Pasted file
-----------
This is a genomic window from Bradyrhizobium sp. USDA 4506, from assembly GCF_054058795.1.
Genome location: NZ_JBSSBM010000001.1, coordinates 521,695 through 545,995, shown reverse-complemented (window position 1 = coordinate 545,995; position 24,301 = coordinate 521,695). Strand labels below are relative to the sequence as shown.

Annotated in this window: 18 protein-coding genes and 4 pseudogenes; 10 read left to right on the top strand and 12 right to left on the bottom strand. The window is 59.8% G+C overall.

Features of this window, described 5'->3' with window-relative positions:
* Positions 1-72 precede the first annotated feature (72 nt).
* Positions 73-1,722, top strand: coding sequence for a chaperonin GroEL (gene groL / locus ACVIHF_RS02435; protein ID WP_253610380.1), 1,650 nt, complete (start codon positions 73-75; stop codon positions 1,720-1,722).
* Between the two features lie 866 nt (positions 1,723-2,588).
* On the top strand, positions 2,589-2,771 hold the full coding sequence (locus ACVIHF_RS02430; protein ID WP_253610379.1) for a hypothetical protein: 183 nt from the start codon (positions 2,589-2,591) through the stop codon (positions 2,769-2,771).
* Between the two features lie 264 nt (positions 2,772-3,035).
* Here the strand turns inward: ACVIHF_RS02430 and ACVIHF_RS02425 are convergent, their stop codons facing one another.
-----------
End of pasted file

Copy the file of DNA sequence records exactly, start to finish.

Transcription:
This is a genomic window from Bradyrhizobium sp. USDA 4506, from assembly GCF_054058795.1.
Genome location: NZ_JBSSBM010000001.1, coordinates 521,695 through 545,995, shown reverse-complemented (window position 1 = coordinate 545,995; position 24,301 = coordinate 521,695). Strand labels below are relative to the sequence as shown.

Annotated in this window: 18 protein-coding genes and 4 pseudogenes; 10 read left to right on the top strand and 12 right to left on the bottom strand. The window is 59.8% G+C overall.

Features of this window, described 5'->3' with window-relative positions:
* Positions 1-72 precede the first annotated feature (72 nt).
* Positions 73-1,722, top strand: coding sequence for a chaperonin GroEL (gene groL / locus ACVIHF_RS02435; protein ID WP_253610380.1), 1,650 nt, complete (start codon positions 73-75; stop codon positions 1,720-1,722).
* Between the two features lie 866 nt (positions 1,723-2,588).
* On the top strand, positions 2,589-2,771 hold the full coding sequence (locus ACVIHF_RS02430; protein ID WP_253610379.1) for a hypothetical protein: 183 nt from the start codon (positions 2,589-2,591) through the stop codon (positions 2,769-2,771).
* Between the two features lie 264 nt (positions 2,772-3,035).
* Here the strand turns inward: ACVIHF_RS02430 and ACVIHF_RS02425 are convergent, their stop codons facing one another.